Fig. 7
figure7

The probability density distributions D(s) of community sizes s for the GON. The red line indicates the best power law fit to the data

We study the connected components when the network is viewed as an undirected network. The largest connected component of the network is known as the giant weakly connected component (GWCC). As can be seen from Fig. 8, the network consists of a very large GWCC with N=6,827,299 nodes and L=8,367,999 links, which is 11.459% of the GON. The small components with size x<100 can be fitted with a power law decay of form nxx−3.16. In the later part of our study, we investigate the GWCC of the network.

Fig. 8
figure8

Distribution nx of the component sizes x in the network. The red line indicates the best power law fit to the data

Bow-tie Srtucture of the GWCC

The bow-tie structure is uncovered from the GWCC. The definitions of the different regions of the bow-tie structure are given as follows:

  • The giant strongly connected component (GSCC): The largest region where any two nodes are reachable through directed paths.

  • IN component: The nodes from which GSCC is reachable through directed paths.

  • OUT component: The nodes that are reachable from the GSCC through directed paths.

  • Tendrils (TE): The rest of the nodes in the GWCC.

The shape is highly asymmetric; the nodes in the strongly connected component and the OUT component are only 0.033% and 0.227%, respectively, whereas those of the IN component is 17.015%. The results are consistent with the previous research analyzing the ownership network of transnational corporations in terms of the small OUT component; however, the proportion of the TE is 82.725%, very large as compared with that of the previous research (Vitali et al. 2011). This is probably because our data are much bigger than those of the previous research.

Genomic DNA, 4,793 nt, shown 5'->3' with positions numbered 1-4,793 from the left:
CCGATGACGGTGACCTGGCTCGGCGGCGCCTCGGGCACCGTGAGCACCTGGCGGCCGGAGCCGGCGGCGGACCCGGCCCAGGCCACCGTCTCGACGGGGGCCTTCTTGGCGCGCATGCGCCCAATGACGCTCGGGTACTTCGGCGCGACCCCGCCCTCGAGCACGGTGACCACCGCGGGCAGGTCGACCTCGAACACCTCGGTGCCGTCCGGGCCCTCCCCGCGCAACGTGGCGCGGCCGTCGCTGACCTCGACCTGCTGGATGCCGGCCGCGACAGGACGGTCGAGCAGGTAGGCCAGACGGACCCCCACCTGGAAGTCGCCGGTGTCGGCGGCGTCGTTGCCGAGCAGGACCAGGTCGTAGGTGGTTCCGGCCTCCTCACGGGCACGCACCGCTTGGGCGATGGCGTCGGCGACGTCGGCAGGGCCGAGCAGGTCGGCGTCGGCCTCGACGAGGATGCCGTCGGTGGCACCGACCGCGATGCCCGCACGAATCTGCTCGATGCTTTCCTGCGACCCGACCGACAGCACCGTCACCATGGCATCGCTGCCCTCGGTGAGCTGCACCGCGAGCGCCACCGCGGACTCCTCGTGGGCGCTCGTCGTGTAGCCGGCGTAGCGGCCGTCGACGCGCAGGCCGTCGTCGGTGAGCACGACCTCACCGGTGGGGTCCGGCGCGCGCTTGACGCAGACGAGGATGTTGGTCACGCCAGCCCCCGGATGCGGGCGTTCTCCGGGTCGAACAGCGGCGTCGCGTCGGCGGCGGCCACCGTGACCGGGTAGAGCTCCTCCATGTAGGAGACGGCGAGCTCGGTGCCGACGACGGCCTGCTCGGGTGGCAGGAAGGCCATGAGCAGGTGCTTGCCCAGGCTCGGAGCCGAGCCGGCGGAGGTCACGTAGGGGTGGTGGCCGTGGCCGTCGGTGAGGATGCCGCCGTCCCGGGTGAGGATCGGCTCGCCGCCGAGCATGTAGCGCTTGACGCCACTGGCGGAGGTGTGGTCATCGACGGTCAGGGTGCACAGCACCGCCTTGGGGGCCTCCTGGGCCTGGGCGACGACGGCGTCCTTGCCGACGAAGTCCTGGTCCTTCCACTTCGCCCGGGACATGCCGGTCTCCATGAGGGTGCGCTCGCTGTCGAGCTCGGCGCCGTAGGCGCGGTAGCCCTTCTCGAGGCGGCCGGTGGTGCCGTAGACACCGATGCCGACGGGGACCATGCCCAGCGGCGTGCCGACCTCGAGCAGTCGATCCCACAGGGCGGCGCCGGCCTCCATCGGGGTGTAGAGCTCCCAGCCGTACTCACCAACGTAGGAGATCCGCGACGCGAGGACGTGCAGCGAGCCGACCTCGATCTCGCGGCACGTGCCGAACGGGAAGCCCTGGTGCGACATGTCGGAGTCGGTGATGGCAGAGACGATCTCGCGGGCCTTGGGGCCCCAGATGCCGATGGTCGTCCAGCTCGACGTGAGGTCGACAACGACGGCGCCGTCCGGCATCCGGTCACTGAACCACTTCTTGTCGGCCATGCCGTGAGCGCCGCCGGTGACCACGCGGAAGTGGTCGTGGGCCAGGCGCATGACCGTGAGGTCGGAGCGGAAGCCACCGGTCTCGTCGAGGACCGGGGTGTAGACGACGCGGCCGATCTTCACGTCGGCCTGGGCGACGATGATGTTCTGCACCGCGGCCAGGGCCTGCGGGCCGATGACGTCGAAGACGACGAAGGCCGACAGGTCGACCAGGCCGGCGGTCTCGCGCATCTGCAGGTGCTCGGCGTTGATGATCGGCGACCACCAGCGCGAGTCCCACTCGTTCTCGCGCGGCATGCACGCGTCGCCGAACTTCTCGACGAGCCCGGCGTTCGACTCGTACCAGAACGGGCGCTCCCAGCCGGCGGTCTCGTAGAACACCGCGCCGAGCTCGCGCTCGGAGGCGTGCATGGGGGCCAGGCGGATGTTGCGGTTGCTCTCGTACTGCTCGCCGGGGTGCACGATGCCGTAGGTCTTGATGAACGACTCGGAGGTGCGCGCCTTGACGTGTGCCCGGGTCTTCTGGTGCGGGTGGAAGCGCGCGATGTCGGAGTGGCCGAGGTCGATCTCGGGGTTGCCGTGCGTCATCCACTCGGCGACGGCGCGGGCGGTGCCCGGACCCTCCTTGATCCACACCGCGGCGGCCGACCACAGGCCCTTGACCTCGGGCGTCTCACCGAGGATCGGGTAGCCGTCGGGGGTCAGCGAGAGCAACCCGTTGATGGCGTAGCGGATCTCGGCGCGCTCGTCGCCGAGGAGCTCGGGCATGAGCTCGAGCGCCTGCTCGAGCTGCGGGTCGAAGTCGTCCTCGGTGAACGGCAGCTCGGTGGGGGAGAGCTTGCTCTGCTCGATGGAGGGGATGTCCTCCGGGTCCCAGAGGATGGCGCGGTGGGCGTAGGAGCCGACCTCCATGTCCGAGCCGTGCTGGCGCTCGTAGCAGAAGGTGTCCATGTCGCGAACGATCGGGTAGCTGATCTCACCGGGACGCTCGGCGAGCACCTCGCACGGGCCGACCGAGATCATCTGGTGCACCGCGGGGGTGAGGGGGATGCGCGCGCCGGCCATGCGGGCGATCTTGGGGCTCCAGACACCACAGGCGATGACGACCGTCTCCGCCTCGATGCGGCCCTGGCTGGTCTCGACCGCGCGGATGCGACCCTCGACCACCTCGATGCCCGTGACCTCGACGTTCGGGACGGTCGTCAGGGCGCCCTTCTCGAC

Table 2 shows the distribution of the shortest distance from the node on the IN component to the node on the GSCC and the shortest distance from the node on the GSCC to the node on the OUT component. Nearly 80% of the nodes belonging to the IN component had a distance of 2-3 to the GSCC, and 80% of the nodes that belong to the OUT component had a distance of 1–2 from the GSCC. The distances from the IN component to the GSCC are longer than those from the GSCC to the OUT component. The shape of the bow-tie structure is different from those shown in other networks (Chakraborty et al. 2018; Csete and Doyle 2004; Vazquez et al. 2002).

Table 2 The distribution of the shortest distance from nodes in the IN component to those in the GSCC and from nodes in the GSCC to those in the OUT component

Identification of Key Companies

A total of 361,166 companies were extracted from the GON as affiliates of the MNCs listed in the Fortune Global 500 (subject to this analysis). Figure 9 shows the geographic distribution of the affiliates. About 30% of the affiliates are located in the US, and most of the other affiliates are located in Europe and East Asia. This might be because many headquarters of the MNCs listed in the Fortune 500 (subject to this analysis) are located in those jurisdictions and those jurisdictions have large markets. We also point out that the bias included the dataset might cause the locations of the affiliates to concentrate on certain areas, that are the US, Europe, and East Asia.

Fig. 9
figure9